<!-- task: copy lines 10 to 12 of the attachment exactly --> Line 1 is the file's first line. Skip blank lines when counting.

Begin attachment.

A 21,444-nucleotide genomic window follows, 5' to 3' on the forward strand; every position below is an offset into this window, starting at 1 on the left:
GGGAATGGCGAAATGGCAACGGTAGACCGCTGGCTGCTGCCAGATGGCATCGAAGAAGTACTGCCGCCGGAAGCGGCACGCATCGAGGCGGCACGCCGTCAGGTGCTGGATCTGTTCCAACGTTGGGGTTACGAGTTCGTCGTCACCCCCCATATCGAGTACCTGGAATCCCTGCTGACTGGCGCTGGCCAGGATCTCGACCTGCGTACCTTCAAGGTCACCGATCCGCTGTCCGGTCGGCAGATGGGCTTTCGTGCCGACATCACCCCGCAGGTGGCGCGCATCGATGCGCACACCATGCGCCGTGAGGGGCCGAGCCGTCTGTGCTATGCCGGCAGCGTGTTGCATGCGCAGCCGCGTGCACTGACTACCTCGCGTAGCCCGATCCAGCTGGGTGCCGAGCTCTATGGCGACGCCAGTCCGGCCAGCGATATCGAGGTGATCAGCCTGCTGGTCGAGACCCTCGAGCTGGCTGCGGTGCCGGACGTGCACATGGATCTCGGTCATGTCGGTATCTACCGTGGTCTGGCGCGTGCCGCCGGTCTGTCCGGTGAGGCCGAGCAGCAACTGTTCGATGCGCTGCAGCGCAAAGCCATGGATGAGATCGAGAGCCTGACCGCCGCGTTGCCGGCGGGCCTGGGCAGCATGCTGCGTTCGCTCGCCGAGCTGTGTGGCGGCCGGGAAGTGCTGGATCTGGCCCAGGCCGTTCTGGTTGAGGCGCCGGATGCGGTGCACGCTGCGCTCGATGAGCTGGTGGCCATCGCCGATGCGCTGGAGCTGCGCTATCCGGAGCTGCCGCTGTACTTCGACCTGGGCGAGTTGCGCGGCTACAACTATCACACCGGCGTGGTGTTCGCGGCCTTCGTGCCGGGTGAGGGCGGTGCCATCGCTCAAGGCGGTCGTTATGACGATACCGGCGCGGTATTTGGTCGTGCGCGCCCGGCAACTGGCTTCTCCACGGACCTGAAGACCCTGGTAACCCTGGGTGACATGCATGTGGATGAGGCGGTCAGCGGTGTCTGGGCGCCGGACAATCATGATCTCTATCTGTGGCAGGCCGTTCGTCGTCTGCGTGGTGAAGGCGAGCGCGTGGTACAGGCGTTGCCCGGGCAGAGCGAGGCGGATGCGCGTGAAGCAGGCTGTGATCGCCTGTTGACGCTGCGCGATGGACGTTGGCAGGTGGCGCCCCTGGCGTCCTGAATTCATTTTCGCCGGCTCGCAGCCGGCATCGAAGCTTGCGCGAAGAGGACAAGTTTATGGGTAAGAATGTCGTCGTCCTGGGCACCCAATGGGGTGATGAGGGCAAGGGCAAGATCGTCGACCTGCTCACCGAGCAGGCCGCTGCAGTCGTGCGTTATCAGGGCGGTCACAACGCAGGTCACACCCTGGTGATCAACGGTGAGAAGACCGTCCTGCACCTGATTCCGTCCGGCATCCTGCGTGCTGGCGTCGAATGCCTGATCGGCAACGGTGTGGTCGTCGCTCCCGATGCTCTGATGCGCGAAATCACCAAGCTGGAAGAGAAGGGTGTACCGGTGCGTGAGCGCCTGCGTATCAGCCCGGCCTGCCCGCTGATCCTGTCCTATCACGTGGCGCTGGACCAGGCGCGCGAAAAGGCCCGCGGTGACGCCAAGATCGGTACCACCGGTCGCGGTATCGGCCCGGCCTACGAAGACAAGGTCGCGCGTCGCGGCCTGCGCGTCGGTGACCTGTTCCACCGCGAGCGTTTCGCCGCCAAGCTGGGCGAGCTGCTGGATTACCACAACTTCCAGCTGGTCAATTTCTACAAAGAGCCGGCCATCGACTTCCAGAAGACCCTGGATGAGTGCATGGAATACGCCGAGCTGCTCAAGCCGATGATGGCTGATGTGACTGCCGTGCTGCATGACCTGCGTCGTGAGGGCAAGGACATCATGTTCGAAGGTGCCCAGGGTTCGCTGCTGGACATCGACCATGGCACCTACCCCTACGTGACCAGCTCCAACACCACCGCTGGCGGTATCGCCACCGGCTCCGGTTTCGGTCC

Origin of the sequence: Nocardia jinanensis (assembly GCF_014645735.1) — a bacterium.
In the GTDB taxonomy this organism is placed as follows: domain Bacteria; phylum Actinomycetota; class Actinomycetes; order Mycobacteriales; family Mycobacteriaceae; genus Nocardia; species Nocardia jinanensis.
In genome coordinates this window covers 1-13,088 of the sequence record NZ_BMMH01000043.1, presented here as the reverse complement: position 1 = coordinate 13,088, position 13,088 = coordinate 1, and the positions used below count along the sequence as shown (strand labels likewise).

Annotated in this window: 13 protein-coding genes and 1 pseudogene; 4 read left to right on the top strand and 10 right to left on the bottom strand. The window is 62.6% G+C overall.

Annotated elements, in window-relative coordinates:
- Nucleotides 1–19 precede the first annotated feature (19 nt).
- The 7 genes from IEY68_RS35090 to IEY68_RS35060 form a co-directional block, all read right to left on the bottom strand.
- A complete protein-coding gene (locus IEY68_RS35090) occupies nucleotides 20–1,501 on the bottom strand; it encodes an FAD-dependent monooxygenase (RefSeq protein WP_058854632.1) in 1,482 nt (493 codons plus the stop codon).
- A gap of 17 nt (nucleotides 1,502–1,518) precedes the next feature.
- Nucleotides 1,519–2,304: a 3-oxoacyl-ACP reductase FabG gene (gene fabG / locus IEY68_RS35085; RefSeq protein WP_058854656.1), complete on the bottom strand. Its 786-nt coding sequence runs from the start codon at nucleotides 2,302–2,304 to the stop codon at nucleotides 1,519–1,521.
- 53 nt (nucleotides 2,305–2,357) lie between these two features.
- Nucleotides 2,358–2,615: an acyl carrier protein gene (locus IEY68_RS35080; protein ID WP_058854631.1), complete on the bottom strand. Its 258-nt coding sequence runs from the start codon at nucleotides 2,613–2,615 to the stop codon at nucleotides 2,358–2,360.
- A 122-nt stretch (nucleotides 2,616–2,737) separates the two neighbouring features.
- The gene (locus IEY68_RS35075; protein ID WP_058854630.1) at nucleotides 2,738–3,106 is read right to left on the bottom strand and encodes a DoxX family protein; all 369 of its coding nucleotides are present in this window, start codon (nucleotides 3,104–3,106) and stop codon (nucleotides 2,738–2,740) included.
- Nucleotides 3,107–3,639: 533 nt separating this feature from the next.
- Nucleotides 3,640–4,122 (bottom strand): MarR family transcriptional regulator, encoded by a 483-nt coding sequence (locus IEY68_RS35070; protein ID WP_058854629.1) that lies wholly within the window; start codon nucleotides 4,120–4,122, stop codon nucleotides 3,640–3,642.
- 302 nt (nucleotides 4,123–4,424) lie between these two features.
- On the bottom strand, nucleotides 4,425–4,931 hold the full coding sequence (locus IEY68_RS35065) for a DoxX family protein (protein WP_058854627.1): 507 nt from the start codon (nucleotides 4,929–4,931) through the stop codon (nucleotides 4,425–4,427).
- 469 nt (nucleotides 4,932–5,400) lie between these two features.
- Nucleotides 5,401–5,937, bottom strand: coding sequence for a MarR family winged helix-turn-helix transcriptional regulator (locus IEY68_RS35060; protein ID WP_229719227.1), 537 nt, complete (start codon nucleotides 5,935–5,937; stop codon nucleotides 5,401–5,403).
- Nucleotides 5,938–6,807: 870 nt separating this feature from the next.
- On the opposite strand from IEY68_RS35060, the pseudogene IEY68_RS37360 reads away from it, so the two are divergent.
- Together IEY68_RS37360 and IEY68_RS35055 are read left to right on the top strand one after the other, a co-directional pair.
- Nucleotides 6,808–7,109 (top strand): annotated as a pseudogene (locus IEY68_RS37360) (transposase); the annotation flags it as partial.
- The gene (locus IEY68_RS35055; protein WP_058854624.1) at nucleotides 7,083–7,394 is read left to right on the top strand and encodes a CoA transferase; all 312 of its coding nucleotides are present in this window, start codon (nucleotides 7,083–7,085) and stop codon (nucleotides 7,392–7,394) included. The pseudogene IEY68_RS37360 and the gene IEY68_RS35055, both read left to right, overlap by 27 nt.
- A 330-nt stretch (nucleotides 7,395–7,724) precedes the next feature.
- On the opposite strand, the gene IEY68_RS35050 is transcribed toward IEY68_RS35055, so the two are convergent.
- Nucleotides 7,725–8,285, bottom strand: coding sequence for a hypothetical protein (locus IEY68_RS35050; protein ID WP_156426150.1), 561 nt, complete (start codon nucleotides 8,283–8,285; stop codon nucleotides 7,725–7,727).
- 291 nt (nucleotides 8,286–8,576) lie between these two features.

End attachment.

- A complete protein-coding gene (locus IEY68_RS35090) occupies nucleotides 20–1,501 on the bottom strand; it encodes an FAD-dependent monooxygenase (RefSeq protein WP_058854632.1) in 1,482 nt (493 codons plus the stop codon).
- A gap of 17 nt (nucleotides 1,502–1,518) precedes the next feature.
- Nucleotides 1,519–2,304: a 3-oxoacyl-ACP reductase FabG gene (gene fabG / locus IEY68_RS35085; RefSeq protein WP_058854656.1), complete on the bottom strand. Its 786-nt coding sequence runs from the start codon at nucleotides 2,302–2,304 to the stop codon at nucleotides 1,519–1,521.